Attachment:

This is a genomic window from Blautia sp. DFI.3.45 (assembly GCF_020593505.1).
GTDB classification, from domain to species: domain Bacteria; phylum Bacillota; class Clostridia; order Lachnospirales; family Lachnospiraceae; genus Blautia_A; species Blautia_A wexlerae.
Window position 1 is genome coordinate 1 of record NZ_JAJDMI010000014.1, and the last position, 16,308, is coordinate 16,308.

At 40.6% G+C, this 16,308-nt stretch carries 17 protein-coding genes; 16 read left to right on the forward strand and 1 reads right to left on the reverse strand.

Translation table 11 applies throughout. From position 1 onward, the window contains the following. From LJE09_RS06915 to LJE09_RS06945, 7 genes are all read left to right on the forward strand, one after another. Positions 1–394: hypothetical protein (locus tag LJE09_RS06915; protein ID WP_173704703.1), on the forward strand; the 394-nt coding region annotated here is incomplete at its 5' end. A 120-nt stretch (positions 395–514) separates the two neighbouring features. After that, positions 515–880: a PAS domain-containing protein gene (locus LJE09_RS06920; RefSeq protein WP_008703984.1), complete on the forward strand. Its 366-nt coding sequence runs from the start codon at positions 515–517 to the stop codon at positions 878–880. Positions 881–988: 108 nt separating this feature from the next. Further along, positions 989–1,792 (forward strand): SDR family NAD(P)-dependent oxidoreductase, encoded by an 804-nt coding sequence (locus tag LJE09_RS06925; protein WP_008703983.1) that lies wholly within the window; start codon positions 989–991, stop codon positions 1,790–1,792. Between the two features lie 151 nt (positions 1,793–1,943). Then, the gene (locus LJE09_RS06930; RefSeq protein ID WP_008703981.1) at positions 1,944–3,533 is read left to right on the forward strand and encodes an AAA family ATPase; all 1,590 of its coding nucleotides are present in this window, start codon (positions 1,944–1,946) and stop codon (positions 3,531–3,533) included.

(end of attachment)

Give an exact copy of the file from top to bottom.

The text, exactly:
This is a genomic window from Blautia sp. DFI.3.45 (assembly GCF_020593505.1).
GTDB classification, from domain to species: domain Bacteria; phylum Bacillota; class Clostridia; order Lachnospirales; family Lachnospiraceae; genus Blautia_A; species Blautia_A wexlerae.
Window position 1 is genome coordinate 1 of record NZ_JAJDMI010000014.1, and the last position, 16,308, is coordinate 16,308.

At 40.6% G+C, this 16,308-nt stretch carries 17 protein-coding genes; 16 read left to right on the forward strand and 1 reads right to left on the reverse strand.

Translation table 11 applies throughout. From position 1 onward, the window contains the following. From LJE09_RS06915 to LJE09_RS06945, 7 genes are all read left to right on the forward strand, one after another. Positions 1–394: hypothetical protein (locus tag LJE09_RS06915; protein ID WP_173704703.1), on the forward strand; the 394-nt coding region annotated here is incomplete at its 5' end. A 120-nt stretch (positions 395–514) separates the two neighbouring features. After that, positions 515–880: a PAS domain-containing protein gene (locus LJE09_RS06920; RefSeq protein WP_008703984.1), complete on the forward strand. Its 366-nt coding sequence runs from the start codon at positions 515–517 to the stop codon at positions 878–880. Positions 881–988: 108 nt separating this feature from the next. Further along, positions 989–1,792 (forward strand): SDR family NAD(P)-dependent oxidoreductase, encoded by an 804-nt coding sequence (locus tag LJE09_RS06925; protein WP_008703983.1) that lies wholly within the window; start codon positions 989–991, stop codon positions 1,790–1,792. Between the two features lie 151 nt (positions 1,793–1,943). Then, the gene (locus LJE09_RS06930; RefSeq protein ID WP_008703981.1) at positions 1,944–3,533 is read left to right on the forward strand and encodes an AAA family ATPase; all 1,590 of its coding nucleotides are present in this window, start codon (positions 1,944–1,946) and stop codon (positions 3,531–3,533) included.